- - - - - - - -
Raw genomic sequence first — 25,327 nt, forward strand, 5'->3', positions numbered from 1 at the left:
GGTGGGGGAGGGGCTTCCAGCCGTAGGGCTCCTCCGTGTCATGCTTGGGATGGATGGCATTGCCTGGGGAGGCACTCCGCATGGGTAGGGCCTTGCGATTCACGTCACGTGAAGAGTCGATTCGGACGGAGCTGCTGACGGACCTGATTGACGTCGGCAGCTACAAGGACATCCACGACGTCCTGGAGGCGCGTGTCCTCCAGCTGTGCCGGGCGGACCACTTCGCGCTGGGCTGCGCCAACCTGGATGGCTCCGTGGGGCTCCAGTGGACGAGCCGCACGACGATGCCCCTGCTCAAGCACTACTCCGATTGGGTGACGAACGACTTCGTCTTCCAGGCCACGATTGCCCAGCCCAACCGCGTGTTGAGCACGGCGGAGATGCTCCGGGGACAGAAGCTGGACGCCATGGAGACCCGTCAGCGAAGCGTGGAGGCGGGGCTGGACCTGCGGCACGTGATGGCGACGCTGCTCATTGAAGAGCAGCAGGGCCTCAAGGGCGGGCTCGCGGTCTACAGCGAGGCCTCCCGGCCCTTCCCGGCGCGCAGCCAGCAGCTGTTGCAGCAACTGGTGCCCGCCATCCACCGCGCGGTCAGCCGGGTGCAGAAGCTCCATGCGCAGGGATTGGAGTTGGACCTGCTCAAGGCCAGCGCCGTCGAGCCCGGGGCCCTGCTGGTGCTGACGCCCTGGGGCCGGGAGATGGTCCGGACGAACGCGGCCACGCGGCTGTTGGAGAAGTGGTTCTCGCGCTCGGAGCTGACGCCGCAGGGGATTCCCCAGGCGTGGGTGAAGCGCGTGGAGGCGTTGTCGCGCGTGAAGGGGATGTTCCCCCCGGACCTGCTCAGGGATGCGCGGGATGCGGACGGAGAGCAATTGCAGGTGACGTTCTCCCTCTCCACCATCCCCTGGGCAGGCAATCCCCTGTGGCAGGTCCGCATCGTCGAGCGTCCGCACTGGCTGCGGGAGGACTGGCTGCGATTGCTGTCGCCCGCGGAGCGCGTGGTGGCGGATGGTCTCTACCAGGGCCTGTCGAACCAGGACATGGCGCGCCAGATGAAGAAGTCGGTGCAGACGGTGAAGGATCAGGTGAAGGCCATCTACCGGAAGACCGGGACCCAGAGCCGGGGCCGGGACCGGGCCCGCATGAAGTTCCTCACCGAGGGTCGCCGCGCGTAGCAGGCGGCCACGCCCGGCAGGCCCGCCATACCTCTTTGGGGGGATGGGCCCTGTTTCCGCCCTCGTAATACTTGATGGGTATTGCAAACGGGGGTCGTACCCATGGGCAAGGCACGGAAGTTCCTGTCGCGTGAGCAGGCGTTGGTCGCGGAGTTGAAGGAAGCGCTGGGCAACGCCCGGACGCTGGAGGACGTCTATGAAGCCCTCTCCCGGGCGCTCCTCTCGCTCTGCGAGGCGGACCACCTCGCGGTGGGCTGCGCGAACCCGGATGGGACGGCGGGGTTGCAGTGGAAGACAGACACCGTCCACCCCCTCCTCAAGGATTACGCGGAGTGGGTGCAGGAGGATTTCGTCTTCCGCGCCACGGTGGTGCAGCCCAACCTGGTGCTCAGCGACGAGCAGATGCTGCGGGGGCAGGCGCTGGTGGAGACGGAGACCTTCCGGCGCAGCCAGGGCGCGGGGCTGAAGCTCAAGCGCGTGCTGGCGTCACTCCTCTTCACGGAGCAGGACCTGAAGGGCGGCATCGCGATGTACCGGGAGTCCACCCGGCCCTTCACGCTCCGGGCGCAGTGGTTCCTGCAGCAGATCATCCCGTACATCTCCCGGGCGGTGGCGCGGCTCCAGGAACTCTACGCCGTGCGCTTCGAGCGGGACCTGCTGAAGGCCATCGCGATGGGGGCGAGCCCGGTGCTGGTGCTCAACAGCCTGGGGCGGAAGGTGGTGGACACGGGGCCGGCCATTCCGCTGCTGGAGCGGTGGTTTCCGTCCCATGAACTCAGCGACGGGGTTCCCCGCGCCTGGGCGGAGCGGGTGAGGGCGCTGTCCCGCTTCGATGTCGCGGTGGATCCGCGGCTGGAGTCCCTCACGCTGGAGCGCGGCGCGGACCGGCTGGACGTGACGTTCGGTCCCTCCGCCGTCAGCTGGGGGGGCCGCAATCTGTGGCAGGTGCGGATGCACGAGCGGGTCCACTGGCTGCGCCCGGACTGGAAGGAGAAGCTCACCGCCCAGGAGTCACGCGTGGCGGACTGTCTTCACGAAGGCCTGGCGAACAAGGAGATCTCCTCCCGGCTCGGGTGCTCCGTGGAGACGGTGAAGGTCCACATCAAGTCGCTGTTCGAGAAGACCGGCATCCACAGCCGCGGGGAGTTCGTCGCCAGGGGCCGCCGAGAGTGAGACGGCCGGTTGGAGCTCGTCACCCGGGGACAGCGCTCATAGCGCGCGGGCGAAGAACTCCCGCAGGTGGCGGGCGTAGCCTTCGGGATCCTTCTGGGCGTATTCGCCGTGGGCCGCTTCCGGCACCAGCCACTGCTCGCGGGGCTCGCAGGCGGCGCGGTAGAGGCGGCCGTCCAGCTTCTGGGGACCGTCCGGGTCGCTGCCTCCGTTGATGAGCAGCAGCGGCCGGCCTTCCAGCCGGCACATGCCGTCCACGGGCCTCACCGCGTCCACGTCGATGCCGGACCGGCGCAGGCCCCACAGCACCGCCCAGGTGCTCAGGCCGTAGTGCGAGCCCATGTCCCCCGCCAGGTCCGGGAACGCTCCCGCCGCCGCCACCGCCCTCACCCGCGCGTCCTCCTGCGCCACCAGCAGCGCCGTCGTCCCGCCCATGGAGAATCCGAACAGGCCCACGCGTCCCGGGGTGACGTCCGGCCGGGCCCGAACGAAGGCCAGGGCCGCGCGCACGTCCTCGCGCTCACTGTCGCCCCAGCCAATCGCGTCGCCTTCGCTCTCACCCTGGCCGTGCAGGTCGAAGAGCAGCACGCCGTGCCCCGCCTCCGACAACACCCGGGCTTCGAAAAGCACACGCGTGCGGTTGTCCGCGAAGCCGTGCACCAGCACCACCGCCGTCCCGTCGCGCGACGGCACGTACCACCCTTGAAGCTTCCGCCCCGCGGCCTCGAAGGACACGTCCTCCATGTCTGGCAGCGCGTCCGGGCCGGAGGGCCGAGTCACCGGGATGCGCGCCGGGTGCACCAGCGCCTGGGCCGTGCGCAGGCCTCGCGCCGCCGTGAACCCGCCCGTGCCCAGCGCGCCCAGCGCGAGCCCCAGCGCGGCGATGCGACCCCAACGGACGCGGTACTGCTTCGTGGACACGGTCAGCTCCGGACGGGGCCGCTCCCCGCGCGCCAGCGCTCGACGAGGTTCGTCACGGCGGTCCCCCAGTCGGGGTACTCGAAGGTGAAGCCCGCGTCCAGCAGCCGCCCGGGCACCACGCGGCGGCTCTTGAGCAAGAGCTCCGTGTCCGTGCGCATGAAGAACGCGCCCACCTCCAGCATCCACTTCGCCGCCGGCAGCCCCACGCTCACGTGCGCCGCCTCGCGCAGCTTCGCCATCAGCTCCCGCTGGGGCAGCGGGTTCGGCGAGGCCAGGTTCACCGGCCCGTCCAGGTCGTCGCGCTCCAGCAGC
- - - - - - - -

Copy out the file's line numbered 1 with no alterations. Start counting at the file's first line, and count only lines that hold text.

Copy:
Raw genomic sequence first — 25,327 nt, forward strand, 5'->3', positions numbered from 1 at the left: